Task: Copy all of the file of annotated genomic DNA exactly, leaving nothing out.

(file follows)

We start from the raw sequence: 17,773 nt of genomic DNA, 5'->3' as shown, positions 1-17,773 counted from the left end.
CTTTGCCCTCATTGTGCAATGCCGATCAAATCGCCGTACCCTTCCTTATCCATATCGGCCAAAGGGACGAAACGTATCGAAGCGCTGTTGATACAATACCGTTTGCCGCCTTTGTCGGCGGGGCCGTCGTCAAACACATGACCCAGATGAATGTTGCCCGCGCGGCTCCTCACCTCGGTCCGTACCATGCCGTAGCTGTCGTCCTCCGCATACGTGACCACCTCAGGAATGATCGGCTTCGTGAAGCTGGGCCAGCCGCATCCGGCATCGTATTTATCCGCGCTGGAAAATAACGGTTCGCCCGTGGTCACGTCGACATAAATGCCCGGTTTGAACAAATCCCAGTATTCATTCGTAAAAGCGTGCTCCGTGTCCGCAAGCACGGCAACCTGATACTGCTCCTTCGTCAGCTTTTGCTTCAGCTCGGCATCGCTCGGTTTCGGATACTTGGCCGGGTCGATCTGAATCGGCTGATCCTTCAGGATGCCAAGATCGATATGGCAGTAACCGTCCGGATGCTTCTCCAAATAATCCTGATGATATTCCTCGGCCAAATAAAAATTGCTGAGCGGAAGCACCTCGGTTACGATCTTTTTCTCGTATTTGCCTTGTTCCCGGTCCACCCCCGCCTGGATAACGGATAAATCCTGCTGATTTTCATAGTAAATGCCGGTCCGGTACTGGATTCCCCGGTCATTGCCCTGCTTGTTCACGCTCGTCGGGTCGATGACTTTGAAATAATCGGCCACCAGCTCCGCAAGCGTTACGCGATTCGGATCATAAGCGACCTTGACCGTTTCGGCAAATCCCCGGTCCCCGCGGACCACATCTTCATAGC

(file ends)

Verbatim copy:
We start from the raw sequence: 17,773 nt of genomic DNA, 5'->3' as shown, positions 1-17,773 counted from the left end.
CTTTGCCCTCATTGTGCAATGCCGATCAAATCGCCGTACCCTTCCTTATCCATATCGGCCAAAGGGACGAAACGTATCGAAGCGCTGTTGATACAATACCGTTTGCCGCCTTTGTCGGCGGGGCCGTCGTCAAACACATGACCCAGATGAATGTTGCCCGCGCGGCTCCTCACCTCGGTCCGTACCATGCCGTAGCTGTCGTCCTCCGCATACGTGACCACCTCAGGAATGATCGGCTTCGTGAAGCTGGGCCAGCCGCATCCGGCATCGTATTTATCCGCGCTGGAAAATAACGGTTCGCCCGTGGTCACGTCGACATAAATGCCCGGTTTGAACAAATCCCAGTATTCATTCGTAAAAGCGTGCTCCGTGTCCGCAAGCACGGCAACCTGATACTGCTCCTTCGTCAGCTTTTGCTTCAGCTCGGCATCGCTCGGTTTCGGATACTTGGCCGGGTCGATCTGAATCGGCTGATCCTTCAGGATGCCAAGATCGATATGGCAGTAACCGTCCGGATGCTTCTCCAAATAATCCTGATGATATTCCTCGGCCAAATAAAAATTGCTGAGCGGAAGCACCTCGGTTACGATCTTTTTCTCGTATTTGCCTTGTTCCCGGTCCACCCCCGCCTGGATAACGGATAAATCCTGCTGATTTTCATAGTAAATGCCGGTCCGGTACTGGATTCCCCGGTCATTGCCCTGCTTGTTCACGCTCGTCGGGTCGATGACTTTGAAATAATCGGCCACCAGCTCCGCAAGCGTTACGCGATTCGGATCATAAGCGACCTTGACCGTTTCGGCAAATCCCCGGTCCCCGCGGACCACATCTTCATAGC